I have taken the bike apart so it can be restored to its original beauty . It now sits stripped of all the components that make it a bicycle so Jack at Franklin Frames in Ohio can do his “magic”. This will take a while as Jack does nice work and us vintage bike people are willing to wait for the results. Jack strips the old paint off, prepares the metal for paint adhesion, primes and paints , applies decals , and finally adds clear coat to protect and preserve the paint and decals. I am having him match the color that is already there because I like this golden orange . He will add the yellow highlighting in the lug cut outs .
The bike was actually presentable the way it was but as you can see, it had areas of steel that were completely exposed. The bottom bracket shell was already starting to rust and there were many chips in the paint that also exposed the metal. In other areas , there was checking in the paint that means it was getting ready to start exposing more raw steel to the elements. So I wait patiently for the return of the frame , updates………..soon?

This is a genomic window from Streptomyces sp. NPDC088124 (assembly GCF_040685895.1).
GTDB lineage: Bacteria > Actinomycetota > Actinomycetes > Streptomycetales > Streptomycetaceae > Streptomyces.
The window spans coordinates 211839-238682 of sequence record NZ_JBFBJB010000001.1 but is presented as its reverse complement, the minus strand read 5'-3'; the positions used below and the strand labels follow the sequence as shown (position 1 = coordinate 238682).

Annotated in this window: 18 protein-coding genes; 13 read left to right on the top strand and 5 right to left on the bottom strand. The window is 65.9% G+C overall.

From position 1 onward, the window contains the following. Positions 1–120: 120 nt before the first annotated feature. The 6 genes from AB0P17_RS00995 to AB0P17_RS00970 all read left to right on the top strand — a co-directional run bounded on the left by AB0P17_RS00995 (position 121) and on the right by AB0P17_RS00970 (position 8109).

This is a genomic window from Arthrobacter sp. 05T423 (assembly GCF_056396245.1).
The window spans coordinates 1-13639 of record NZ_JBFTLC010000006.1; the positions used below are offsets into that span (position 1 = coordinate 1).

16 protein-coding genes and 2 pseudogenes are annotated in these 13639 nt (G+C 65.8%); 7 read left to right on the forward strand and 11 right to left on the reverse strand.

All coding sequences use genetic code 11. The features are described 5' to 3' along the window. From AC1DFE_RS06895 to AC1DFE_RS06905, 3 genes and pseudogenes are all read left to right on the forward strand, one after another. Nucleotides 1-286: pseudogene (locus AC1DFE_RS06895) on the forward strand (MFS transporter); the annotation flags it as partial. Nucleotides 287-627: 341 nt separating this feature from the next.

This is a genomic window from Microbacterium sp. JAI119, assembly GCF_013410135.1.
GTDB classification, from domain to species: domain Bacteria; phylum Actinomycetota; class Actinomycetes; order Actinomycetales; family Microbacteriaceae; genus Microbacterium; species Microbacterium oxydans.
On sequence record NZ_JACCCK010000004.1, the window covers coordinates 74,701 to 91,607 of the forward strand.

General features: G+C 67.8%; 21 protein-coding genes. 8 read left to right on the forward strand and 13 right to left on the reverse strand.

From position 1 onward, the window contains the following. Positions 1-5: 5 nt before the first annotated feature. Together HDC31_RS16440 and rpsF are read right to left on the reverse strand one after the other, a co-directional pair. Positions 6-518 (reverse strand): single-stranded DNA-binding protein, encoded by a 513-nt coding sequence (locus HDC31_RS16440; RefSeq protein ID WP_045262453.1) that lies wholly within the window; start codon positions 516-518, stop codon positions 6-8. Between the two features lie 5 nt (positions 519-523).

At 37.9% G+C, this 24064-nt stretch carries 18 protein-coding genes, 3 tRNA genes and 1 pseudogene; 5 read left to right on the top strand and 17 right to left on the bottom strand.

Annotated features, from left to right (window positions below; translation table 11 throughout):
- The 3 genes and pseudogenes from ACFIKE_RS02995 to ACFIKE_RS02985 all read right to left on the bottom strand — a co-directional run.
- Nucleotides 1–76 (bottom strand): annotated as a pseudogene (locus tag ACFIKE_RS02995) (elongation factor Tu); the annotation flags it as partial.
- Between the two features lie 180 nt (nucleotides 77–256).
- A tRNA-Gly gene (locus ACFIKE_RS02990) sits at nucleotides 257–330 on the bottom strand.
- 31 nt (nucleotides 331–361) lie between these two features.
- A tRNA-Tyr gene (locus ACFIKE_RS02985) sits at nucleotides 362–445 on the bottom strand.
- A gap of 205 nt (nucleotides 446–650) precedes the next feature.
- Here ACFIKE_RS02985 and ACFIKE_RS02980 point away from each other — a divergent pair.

I bought this bike back at the end of November as a gift to myself to celebrate full retirement age. I will keep working but reduce my hours grinding tools and increase my hours riding my bike(s) plus spend more time with my wife . This Colnago came from a fellow Bike Forum member who had two , a 1973 which he restored, and the one I bought. It should be restored at some point as the original paint is showing its age although still somewhat presentable. The mechanics of the bike are very good as , though it was ridden a lot , it was maintained. I am riding the bike the way it came to me and when I am ready to part with it for a few months to let the painter/restorer paint it and reapply the decals then clear coat , I will have that done.